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522*star in the thirty fourth year’of the independence of the United
BAYRLMPR 27 1911
In conformity to the act of the congress of the United States,
W. S. SHAW, clerk of the district of Massachusetts.
THE literary institutions of our country are under many obligations to the mercantile profession. The enlarged and liberal views of opulent individuals, in this class of the community, have frequently prompted them to laudable and munificent appropriations for the promotion of science and the means of education. Among men of this description the benevolent founder of the professorship, under which the following lectures were delivered, is highly distinguished.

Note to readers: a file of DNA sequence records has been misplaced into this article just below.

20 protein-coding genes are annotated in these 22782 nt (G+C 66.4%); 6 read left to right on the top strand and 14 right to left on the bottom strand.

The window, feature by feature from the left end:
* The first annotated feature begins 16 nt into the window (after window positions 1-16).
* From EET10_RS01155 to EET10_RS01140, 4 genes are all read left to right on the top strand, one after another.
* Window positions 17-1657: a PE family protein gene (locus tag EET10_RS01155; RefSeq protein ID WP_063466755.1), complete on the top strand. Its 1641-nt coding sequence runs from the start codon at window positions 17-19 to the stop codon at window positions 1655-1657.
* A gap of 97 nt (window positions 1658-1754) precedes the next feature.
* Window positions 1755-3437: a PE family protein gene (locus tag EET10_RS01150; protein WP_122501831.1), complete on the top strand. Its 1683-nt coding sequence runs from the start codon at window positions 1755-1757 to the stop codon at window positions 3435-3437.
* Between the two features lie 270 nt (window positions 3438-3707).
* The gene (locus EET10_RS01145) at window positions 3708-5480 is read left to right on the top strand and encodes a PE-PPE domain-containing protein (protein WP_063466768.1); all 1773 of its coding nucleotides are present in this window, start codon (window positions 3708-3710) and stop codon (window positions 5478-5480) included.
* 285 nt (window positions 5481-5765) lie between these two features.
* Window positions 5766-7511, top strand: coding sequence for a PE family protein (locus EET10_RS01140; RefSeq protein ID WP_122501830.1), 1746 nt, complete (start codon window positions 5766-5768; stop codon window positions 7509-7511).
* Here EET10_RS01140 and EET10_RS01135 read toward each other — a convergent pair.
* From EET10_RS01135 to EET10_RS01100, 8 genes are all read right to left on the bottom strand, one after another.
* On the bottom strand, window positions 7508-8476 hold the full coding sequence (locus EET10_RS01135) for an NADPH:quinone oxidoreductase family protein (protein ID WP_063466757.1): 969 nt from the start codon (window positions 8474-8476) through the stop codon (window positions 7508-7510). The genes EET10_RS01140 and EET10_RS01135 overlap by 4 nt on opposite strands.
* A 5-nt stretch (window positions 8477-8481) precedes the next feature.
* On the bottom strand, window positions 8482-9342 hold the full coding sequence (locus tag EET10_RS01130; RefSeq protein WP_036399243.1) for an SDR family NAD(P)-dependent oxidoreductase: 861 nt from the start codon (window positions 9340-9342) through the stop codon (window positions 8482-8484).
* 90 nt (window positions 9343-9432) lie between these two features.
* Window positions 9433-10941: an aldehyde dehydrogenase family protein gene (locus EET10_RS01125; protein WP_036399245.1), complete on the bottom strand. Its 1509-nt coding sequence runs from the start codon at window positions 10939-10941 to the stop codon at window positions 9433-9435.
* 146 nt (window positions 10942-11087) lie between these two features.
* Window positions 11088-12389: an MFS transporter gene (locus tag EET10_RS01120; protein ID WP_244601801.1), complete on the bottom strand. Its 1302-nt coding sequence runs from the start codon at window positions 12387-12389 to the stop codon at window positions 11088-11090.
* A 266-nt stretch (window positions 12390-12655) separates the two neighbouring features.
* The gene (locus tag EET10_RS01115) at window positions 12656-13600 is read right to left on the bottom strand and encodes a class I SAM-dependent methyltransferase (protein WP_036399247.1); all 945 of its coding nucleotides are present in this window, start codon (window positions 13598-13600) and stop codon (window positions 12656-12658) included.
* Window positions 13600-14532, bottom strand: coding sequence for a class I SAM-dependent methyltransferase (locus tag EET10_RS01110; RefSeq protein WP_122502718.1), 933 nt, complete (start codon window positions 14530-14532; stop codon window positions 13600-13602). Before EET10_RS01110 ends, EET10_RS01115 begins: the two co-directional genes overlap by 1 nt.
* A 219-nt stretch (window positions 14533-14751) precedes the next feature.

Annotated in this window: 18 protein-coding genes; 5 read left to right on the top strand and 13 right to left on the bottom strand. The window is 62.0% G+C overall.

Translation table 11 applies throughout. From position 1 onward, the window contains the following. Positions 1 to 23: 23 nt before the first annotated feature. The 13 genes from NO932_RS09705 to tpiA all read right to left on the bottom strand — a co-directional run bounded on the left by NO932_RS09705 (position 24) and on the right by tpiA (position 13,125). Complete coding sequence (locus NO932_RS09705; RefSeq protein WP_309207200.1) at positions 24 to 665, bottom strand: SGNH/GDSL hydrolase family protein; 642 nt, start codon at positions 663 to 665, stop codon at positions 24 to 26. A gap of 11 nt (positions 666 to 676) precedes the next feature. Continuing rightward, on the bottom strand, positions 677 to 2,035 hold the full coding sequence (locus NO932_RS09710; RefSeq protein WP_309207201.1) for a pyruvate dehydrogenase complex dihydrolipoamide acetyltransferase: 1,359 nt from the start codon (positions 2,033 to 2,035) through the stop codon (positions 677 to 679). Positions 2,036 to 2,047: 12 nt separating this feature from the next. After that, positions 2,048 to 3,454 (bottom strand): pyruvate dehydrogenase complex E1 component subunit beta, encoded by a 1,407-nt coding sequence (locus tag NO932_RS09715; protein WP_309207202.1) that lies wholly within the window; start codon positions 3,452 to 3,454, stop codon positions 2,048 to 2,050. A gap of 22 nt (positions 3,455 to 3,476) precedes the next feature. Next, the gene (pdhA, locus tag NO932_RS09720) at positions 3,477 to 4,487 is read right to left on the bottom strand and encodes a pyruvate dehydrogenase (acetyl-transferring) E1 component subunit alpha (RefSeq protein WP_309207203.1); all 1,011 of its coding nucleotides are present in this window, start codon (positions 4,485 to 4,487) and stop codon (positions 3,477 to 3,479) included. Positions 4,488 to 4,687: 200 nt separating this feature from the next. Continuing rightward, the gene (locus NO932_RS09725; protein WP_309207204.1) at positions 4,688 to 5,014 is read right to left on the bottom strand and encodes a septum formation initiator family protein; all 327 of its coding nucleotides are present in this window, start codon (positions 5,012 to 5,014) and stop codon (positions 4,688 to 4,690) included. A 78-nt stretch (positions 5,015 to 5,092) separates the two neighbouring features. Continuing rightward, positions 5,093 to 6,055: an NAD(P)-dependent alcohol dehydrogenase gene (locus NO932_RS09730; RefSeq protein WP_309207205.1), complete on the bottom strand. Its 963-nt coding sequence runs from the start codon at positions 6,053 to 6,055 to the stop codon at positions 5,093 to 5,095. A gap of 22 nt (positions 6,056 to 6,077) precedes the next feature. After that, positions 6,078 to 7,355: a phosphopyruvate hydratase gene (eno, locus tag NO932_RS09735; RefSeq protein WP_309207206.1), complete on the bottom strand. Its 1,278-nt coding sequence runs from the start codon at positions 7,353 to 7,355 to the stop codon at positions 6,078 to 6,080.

NICHOLAS Boylston esq. was an eminent merchant of Boston. He died August 18, 1771, aged fifty six. In the gazette notices of his death, he is characterized as “a man of good understanding and sound judgment, diligent in his business, though not a slave to it, upright in his dealings, honest and sincere in all his professions, and a stranger to dissimulation.”* By his last will, made
• In the philosophy chamber, at Cambridge, is an excellent portrait of this gentleman, painted by Copley. It is in a style of ease and amenity, which renders it singularly prepossessing. The